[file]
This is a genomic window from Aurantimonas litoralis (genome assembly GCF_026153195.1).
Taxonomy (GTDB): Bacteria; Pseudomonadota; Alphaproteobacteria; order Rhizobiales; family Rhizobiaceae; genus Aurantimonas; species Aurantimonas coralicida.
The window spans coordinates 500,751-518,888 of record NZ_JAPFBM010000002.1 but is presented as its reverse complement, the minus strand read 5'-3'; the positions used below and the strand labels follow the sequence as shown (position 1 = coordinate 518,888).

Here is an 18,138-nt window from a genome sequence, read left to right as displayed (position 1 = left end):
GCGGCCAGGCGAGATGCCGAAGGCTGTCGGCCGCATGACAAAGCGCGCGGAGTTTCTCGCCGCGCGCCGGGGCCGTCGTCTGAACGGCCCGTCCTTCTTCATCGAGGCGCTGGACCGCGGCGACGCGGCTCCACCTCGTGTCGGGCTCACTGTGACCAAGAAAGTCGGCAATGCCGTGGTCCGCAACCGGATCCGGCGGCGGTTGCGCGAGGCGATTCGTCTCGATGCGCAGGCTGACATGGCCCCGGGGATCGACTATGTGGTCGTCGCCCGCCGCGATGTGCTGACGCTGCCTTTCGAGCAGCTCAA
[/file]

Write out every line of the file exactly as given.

This is a genomic window from Aurantimonas litoralis (genome assembly GCF_026153195.1).
Taxonomy (GTDB): Bacteria; Pseudomonadota; Alphaproteobacteria; order Rhizobiales; family Rhizobiaceae; genus Aurantimonas; species Aurantimonas coralicida.
The window spans coordinates 500,751-518,888 of record NZ_JAPFBM010000002.1 but is presented as its reverse complement, the minus strand read 5'-3'; the positions used below and the strand labels follow the sequence as shown (position 1 = coordinate 518,888).

Here is an 18,138-nt window from a genome sequence, read left to right as displayed (position 1 = left end):
GCGGCCAGGCGAGATGCCGAAGGCTGTCGGCCGCATGACAAAGCGCGCGGAGTTTCTCGCCGCGCGCCGGGGCCGTCGTCTGAACGGCCCGTCCTTCTTCATCGAGGCGCTGGACCGCGGCGACGCGGCTCCACCTCGTGTCGGGCTCACTGTGACCAAGAAAGTCGGCAATGCCGTGGTCCGCAACCGGATCCGGCGGCGGTTGCGCGAGGCGATTCGTCTCGATGCGCAGGCTGACATGGCCCCGGGGATCGACTATGTGGTCGTCGCCCGCCGCGATGTGCTGACGCTGCCTTTCGAGCAGCTCAA